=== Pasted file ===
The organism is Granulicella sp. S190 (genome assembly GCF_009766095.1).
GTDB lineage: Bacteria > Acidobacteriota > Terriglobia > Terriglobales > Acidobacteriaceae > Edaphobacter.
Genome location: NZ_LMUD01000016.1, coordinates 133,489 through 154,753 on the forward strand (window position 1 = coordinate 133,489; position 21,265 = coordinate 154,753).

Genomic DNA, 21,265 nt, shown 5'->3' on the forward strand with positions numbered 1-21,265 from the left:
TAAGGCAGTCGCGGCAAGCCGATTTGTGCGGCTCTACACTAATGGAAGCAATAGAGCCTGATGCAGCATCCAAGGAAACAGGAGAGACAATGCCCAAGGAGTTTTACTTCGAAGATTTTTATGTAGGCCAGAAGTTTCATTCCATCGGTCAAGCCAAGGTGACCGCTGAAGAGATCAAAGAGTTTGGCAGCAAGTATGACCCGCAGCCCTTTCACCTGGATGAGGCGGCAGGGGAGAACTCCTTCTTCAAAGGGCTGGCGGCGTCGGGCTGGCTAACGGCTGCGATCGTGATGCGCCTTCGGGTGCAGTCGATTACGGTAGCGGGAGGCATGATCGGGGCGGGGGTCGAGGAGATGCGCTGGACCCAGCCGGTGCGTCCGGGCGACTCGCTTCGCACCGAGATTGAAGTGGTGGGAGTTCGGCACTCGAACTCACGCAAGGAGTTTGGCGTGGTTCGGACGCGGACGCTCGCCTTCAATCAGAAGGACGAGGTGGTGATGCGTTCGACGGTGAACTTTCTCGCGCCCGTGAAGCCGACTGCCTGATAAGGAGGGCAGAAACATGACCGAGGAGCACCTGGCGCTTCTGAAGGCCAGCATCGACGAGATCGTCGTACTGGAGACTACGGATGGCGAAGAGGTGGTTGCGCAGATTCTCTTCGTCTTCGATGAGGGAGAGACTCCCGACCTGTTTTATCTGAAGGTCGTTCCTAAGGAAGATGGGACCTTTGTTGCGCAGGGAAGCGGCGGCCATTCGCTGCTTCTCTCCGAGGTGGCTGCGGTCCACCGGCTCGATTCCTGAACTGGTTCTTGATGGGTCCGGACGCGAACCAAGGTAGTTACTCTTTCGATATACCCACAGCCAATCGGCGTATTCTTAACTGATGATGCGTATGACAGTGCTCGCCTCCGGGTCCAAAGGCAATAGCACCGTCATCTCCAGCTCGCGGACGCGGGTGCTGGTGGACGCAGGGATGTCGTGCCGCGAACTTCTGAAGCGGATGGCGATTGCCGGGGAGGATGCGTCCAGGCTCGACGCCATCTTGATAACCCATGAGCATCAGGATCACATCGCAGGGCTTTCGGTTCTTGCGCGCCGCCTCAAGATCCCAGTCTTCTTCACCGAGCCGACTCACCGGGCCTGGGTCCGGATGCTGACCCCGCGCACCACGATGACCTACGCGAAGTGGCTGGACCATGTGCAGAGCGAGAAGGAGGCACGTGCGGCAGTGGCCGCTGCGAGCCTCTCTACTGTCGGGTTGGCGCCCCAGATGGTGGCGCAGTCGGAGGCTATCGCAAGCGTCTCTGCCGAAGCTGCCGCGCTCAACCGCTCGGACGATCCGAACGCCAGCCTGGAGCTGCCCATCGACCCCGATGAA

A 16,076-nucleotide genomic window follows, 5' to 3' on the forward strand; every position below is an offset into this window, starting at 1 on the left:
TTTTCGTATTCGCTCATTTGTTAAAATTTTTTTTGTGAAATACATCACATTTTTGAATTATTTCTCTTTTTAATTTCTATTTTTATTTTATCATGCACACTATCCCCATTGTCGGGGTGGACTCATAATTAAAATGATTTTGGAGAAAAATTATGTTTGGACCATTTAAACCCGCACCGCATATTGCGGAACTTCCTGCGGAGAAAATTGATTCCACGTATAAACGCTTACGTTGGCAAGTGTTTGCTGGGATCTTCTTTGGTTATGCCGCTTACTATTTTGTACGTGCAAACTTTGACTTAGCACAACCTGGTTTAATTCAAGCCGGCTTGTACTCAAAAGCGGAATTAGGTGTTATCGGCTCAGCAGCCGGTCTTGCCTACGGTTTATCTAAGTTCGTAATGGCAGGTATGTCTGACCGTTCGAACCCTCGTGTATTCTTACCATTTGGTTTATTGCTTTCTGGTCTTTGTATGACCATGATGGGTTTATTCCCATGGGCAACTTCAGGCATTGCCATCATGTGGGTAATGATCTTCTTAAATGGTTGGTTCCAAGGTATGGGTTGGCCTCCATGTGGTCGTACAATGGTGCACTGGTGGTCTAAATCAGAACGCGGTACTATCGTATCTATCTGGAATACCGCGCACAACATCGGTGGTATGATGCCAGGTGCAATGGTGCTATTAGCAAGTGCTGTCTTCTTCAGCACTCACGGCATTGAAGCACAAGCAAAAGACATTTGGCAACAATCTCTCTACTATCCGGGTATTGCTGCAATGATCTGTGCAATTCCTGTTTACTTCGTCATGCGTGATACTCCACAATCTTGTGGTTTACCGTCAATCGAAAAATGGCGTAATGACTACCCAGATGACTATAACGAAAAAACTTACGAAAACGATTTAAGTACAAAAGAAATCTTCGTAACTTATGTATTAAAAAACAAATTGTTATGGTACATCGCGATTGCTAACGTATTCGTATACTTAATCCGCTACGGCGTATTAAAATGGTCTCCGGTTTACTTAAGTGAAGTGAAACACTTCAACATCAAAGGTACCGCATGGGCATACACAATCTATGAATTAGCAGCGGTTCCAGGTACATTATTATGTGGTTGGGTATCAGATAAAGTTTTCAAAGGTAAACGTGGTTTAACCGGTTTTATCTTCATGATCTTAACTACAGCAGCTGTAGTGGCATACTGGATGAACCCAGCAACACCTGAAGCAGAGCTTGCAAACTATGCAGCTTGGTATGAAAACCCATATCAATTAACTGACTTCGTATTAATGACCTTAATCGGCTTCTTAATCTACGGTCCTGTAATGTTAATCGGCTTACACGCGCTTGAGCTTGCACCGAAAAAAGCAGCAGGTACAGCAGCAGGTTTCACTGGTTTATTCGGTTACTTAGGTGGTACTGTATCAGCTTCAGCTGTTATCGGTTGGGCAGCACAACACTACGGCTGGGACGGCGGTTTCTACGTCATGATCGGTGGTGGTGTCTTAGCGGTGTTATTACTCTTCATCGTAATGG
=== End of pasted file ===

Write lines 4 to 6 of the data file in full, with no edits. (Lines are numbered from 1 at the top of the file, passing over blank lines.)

Genomic DNA, 21,265 nt, shown 5'->3' on the forward strand with positions numbered 1-21,265 from the left:
TAAGGCAGTCGCGGCAAGCCGATTTGTGCGGCTCTACACTAATGGAAGCAATAGAGCCTGATGCAGCATCCAAGGAAACAGGAGAGACAATGCCCAAGGAGTTTTACTTCGAAGATTTTTATGTAGGCCAGAAGTTTCATTCCATCGGTCAAGCCAAGGTGACCGCTGAAGAGATCAAAGAGTTTGGCAGCAAGTATGACCCGCAGCCCTTTCACCTGGATGAGGCGGCAGGGGAGAACTCCTTCTTCAAAGGGCTGGCGGCGTCGGGCTGGCTAACGGCTGCGATCGTGATGCGCCTTCGGGTGCAGTCGATTACGGTAGCGGGAGGCATGATCGGGGCGGGGGTCGAGGAGATGCGCTGGACCCAGCCGGTGCGTCCGGGCGACTCGCTTCGCACCGAGATTGAAGTGGTGGGAGTTCGGCACTCGAACTCACGCAAGGAGTTTGGCGTGGTTCGGACGCGGACGCTCGCCTTCAATCAGAAGGACGAGGTGGTGATGCGTTCGACGGTGAACTTTCTCGCGCCCGTGAAGCCGACTGCCTGATAAGGAGGGCAGAAACATGACCGAGGAGCACCTGGCGCTTCTGAAGGCCAGCATCGACGAGATCGTCGTACTGGAGACTACGGATGGCGAAGAGGTGGTTGCGCAGATTCTCTTCGTCTTCGATGAGGGAGAGACTCCCGACCTGTTTTATCTGAAGGTCGTTCCTAAGGAAGATGGGACCTTTGTTGCGCAGGGAAGCGGCGGCCATTCGCTGCTTCTCTCCGAGGTGGCTGCGGTCCACCGGCTCGATTCCTGAACTGGTTCTTGATGGGTCCGGACGCGAACCAAGGTAGTTACTCTTTCGATATACCCACAGCCAATCGGCGTATTCTTAACTGATGATGCGTATGACAGTGCTCGCCTCCGGGTCCAAAGGCAATAGCACCGTCATCTCCAGCTCGCGGACGCGGGTGCTGGTGGACGCAGGGATGTCGTGCCGCGAACTTCTGAAGCGGATGGCGATTGCCGGGGAGGATGCGTCCAGGCTCGACGCCATCTTGATAACCCATGAGCATCAGGATCACATCGCAGGGCTTTCGGTTCTTGCGCGCCGCCTCAAGATCCCAGTCTTCTTCACCGAGCCGACTCACCGGGCCTGGGTCCGGATGCTGACCCCGCGCACCACGATGACCTACGCGAAGTGGCTGGACCATGTGCAGAGCGAGAAGGAGGCACGTGCGGCAGTGGCCGCTGCGAGCCTCTCTACTGTCGGGTTGGCGCCCCAGATGGTGGCGCAGTCGGAGGCTATCGCAAGCGTCTCTGCCGAAGCTGCCGCGCTCAACCGCTCGGACGATCCGAACGCCAGCCTGGAGCTGCCCATCGACCCCGATGAA

A 16,076-nucleotide genomic window follows, 5' to 3' on the forward strand; every position below is an offset into this window, starting at 1 on the left: